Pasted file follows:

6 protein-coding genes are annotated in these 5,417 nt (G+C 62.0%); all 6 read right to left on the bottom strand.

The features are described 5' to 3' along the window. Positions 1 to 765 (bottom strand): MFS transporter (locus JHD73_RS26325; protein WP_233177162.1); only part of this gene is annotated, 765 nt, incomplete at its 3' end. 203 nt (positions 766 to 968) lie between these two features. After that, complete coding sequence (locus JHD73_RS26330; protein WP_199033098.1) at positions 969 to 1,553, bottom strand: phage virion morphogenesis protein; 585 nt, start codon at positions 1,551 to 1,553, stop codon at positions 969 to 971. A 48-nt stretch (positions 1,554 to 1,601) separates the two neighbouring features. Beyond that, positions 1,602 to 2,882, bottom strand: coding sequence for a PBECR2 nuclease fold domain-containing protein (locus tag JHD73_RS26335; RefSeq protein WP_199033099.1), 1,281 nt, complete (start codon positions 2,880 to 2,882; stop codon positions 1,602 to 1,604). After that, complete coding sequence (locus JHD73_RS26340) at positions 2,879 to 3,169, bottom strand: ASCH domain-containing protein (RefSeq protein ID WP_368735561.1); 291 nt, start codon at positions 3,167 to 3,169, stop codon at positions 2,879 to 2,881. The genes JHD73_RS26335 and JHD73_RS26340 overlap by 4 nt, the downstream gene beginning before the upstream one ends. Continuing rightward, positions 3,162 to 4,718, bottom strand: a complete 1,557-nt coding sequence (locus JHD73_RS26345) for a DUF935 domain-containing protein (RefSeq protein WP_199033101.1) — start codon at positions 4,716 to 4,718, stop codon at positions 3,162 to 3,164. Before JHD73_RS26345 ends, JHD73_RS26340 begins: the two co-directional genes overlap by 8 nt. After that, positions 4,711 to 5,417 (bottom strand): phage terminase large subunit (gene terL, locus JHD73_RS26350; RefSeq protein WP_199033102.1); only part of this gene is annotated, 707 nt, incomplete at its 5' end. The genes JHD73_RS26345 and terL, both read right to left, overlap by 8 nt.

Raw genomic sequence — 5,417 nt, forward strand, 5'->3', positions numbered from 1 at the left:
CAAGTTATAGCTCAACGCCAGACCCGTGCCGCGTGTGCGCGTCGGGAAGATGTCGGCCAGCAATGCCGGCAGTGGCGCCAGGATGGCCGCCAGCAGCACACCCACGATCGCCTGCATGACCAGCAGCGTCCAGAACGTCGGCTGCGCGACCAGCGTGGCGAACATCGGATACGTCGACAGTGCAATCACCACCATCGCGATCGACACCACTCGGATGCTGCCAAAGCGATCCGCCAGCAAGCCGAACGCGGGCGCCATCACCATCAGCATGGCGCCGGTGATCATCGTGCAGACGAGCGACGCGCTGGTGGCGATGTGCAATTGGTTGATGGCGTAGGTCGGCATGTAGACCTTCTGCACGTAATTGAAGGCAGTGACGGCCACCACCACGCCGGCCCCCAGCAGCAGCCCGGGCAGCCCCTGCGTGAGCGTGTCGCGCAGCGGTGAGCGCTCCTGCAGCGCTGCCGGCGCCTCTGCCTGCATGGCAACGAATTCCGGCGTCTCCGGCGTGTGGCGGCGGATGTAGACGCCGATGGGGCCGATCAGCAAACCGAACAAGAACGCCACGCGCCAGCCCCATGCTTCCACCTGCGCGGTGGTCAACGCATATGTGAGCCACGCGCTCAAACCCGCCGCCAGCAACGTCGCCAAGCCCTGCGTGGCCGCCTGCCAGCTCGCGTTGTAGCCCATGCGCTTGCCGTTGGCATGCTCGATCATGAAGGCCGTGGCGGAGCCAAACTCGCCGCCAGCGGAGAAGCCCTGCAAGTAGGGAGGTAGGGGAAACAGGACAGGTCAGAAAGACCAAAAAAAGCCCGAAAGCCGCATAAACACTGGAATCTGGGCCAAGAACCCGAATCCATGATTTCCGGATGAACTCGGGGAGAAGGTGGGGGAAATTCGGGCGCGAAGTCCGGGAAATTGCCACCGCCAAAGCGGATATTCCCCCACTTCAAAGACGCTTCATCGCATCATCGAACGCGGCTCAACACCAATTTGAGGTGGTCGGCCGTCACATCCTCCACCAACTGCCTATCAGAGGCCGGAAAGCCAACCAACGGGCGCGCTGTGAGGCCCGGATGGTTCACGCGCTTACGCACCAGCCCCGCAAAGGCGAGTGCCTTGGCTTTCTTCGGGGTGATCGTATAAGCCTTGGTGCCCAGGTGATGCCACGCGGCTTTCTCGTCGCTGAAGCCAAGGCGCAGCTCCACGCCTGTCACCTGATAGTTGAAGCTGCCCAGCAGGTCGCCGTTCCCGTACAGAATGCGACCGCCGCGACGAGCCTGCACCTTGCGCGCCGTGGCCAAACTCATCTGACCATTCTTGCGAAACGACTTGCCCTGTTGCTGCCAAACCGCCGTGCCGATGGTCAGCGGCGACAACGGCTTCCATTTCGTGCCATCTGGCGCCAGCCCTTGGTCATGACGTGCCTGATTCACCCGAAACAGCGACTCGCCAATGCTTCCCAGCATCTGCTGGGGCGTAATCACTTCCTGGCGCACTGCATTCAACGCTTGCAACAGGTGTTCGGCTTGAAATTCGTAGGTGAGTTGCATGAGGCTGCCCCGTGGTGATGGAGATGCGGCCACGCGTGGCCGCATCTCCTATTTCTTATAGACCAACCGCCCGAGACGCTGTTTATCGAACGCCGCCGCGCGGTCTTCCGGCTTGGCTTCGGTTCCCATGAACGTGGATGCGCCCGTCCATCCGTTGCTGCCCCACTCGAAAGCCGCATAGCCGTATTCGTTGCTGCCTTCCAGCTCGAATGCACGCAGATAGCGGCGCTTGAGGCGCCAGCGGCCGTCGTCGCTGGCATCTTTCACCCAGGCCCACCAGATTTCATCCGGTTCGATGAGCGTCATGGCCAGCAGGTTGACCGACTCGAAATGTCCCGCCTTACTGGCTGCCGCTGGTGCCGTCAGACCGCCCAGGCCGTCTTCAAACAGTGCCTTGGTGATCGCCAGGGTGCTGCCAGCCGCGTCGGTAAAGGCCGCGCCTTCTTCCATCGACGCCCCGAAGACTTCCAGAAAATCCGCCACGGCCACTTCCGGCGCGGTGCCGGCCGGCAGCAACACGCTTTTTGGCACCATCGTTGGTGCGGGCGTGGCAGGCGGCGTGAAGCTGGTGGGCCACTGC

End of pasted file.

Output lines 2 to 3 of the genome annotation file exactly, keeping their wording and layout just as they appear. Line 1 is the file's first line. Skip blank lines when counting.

The features are described 5' to 3' along the window. Positions 1 to 765 (bottom strand): MFS transporter (locus JHD73_RS26325; protein WP_233177162.1); only part of this gene is annotated, 765 nt, incomplete at its 3' end. 203 nt (positions 766 to 968) lie between these two features. After that, complete coding sequence (locus JHD73_RS26330; protein WP_199033098.1) at positions 969 to 1,553, bottom strand: phage virion morphogenesis protein; 585 nt, start codon at positions 1,551 to 1,553, stop codon at positions 969 to 971. A 48-nt stretch (positions 1,554 to 1,601) separates the two neighbouring features. Beyond that, positions 1,602 to 2,882, bottom strand: coding sequence for a PBECR2 nuclease fold domain-containing protein (locus tag JHD73_RS26335; RefSeq protein WP_199033099.1), 1,281 nt, complete (start codon positions 2,880 to 2,882; stop codon positions 1,602 to 1,604). After that, complete coding sequence (locus JHD73_RS26340) at positions 2,879 to 3,169, bottom strand: ASCH domain-containing protein (RefSeq protein ID WP_368735561.1); 291 nt, start codon at positions 3,167 to 3,169, stop codon at positions 2,879 to 2,881. The genes JHD73_RS26335 and JHD73_RS26340 overlap by 4 nt, the downstream gene beginning before the upstream one ends. Continuing rightward, positions 3,162 to 4,718, bottom strand: a complete 1,557-nt coding sequence (locus JHD73_RS26345) for a DUF935 domain-containing protein (RefSeq protein WP_199033101.1) — start codon at positions 4,716 to 4,718, stop codon at positions 3,162 to 3,164. Before JHD73_RS26345 ends, JHD73_RS26340 begins: the two co-directional genes overlap by 8 nt. After that, positions 4,711 to 5,417 (bottom strand): phage terminase large subunit (gene terL, locus JHD73_RS26350; RefSeq protein WP_199033102.1); only part of this gene is annotated, 707 nt, incomplete at its 5' end. The genes JHD73_RS26345 and terL, both read right to left, overlap by 8 nt.

Raw genomic sequence — 5,417 nt, forward strand, 5'->3', positions numbered from 1 at the left: